Our study has limitations: first, the number of extracted T-cells in the atherosclerotic lesions was low although their role in advanced stage and symptomatic atherosclerosis is likely more important than suggested by our study. For instance, it is evident that the macrophage-dominated GRN122 takes part in regulating cellular immunity. Similarly, the single-cell isolation protocol in our study yielded few luminal ECs relative to ECs from the microvasculature. Carotid plaques isolated by endarterectomy contain few luminal ECs. In contrast, carotid neovascularization has previously been implicated in plaque rupture. In our study, however, among 4 mouse (3 from vasa vasorum) and 6 human (3 from microvasculature) subtypes of ECs, none were enriched in cells isolated during the advanced stages of atherosclerosis, or from symptomatic carotid plaques. Albeit using a combination of human and mouse atherosclerosis tissue sources for our study rather than relying on a singular model system as most prior studies, we recognize that, as surrogates for atherosclerosis in the coronary arteries (ie, CAD), our data from human and mouse aorta and carotid plaques may have limitations. Nevertheless, our combined analyses of bulk and single-cell RNA sequence data suggest that the mechanisms of atherosclerosis at these different arterial wall locations are largely overlapping. We also note that since Smart-seq2 is a fluorescent-activated cell sorting–based technique relying on extracting atherosclerosis-relevant cell types using antibodies some cells may not be recognized and therefore lost in the subsequent analysis. Additionally, although the cultured primary vascular SMCs exposed to serum-free medium for 24 hours have previously been used to model contractile SMCs, establishing the exact phenotypic nature of SMCs in vitro is difficult. Last, like published scRNAseq studies, we relied on a relatively small but compared with earlier studies larger number of carotid plaques and mouse aortic arches.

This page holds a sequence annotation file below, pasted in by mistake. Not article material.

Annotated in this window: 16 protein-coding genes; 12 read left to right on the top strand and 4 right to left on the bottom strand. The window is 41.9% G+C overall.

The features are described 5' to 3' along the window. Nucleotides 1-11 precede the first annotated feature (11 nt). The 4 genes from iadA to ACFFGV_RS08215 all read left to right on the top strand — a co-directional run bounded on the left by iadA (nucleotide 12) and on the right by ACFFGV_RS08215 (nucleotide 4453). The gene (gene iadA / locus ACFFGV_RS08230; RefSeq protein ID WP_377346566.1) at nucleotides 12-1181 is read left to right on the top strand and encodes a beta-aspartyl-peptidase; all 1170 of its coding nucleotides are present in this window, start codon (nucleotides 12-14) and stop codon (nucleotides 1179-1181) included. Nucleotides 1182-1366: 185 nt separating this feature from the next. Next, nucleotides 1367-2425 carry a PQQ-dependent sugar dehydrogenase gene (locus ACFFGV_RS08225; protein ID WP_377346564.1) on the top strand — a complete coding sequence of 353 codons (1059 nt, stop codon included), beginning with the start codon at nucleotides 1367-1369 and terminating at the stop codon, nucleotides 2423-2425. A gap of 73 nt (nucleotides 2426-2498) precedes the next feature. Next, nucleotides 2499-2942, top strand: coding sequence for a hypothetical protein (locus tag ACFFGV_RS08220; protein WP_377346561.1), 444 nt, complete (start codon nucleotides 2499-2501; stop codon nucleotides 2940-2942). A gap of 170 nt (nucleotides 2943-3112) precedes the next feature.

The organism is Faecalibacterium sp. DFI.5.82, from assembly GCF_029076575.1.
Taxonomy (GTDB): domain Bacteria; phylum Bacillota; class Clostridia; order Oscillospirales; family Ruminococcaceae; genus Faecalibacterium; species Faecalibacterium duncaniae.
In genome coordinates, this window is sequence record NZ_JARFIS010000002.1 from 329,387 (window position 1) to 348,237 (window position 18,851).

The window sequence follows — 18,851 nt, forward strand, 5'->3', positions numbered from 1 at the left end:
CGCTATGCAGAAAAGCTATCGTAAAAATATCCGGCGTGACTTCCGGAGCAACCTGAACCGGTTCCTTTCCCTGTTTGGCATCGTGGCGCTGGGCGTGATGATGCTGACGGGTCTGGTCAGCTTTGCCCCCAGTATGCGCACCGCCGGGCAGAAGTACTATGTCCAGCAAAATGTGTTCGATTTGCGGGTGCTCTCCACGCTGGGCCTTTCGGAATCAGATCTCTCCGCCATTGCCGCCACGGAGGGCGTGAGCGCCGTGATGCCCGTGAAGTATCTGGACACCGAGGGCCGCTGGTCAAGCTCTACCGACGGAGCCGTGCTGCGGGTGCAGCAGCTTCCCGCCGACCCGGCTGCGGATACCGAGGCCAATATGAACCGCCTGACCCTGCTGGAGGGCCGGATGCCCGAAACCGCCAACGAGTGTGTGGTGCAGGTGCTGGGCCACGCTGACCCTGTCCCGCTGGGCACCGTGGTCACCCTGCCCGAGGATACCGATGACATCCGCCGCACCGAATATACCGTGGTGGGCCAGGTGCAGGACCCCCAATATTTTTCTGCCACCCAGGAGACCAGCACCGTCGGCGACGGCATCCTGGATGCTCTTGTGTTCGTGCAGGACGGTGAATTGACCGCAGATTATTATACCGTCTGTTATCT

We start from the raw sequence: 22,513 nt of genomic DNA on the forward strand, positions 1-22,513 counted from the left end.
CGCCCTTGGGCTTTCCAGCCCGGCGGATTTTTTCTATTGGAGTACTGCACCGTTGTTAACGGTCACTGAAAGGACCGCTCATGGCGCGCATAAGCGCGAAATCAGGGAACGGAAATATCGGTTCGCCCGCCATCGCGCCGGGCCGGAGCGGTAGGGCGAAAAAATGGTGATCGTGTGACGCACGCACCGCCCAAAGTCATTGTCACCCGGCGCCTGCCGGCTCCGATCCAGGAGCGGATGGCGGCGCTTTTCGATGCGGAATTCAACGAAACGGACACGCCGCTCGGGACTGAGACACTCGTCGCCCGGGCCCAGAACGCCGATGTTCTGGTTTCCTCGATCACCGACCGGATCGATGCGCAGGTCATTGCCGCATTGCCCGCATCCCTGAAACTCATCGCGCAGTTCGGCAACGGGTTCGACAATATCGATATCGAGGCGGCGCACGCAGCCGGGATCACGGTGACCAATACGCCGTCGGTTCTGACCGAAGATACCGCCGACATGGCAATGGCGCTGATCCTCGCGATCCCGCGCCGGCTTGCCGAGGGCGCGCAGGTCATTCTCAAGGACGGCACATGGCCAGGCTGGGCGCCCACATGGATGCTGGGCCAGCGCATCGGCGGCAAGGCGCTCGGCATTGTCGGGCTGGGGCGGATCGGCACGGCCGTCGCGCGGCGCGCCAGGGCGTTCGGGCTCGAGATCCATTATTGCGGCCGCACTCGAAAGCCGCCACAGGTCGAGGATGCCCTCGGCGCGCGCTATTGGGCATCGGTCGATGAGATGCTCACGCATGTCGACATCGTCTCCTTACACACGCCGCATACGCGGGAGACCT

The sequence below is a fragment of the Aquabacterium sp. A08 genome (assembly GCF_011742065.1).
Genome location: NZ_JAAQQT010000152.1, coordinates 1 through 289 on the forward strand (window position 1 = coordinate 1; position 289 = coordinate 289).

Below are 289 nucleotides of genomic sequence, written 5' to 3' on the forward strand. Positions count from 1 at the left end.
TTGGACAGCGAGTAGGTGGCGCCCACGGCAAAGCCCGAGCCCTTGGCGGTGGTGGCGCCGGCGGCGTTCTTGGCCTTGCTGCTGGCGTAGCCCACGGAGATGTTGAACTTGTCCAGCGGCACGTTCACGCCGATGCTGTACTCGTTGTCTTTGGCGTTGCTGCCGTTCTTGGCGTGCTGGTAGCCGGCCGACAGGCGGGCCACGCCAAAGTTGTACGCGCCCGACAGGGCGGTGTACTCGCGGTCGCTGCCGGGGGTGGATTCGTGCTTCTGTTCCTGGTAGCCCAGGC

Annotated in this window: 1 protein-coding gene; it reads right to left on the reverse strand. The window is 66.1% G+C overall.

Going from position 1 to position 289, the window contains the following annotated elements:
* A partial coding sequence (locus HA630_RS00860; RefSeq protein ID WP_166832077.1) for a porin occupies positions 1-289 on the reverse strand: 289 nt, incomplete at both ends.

Driven by the successes of genetic studies of rare disorders, the scientific focus of studies aiming to understand the genetics of complex traits, like atherosclerosis, rely largely on identifying isolated target pathways and genes, most notably studies of individual candidate genes in risk loci identified by GWAS. Besides unraveling new biology, the underlying motivation for this one-by-one gene strategy leans heavily on the idea that there are disease-central pathways that if targeted alone will substantially mitigate the development of atherosclerosis. However, recent insights from the field of genetics tell another story suggesting the one-by-one strategy is suboptimal. Namely, the sheer number of risk alleles (regardless of their individual nature in terms of genomic location, target genes, and pathways) determines the development of clinically significant atherosclerosis. Thus, risk genes are interchangeable as their corresponding pathways do not act in isolation but jointly within larger biological systems of hundreds, or even thousands of connected genes (ie, within GRNs) that together constitute the pathophysiological processes that drive complex diseases like atherosclerosis. In our study, by integrating subtypes of vascular cells inferred from the deepest scRNAseq data set to date with a CAD framework of GRNs, we identified 3 largely cell-specific GRNs essential for the development of advanced and symptomatic atherosclerosis. Finding new therapies targeting the top key drivers of these GRNs is a realistic strategy to substantially mitigate the development of symptomatic atherosclerosis and its deadly consequences, like myocardial infarction and stroke.

In-Depth Analysis and Implications

The Smart-Seq2 method has allowed us to dive deep into the cellular and molecular underpinnings of atherosclerosis, revealing complex interactions and identifying key drivers of the disease. By focusing on single-cell RNA sequencing (scRNAseq) data, we have been able to uncover the heterogeneity within cell populations that traditional bulk RNA sequencing methods might overlook. This depth of analysis is crucial for understanding the precise mechanisms at play in atherosclerosis, which involves a multitude of cell types and states.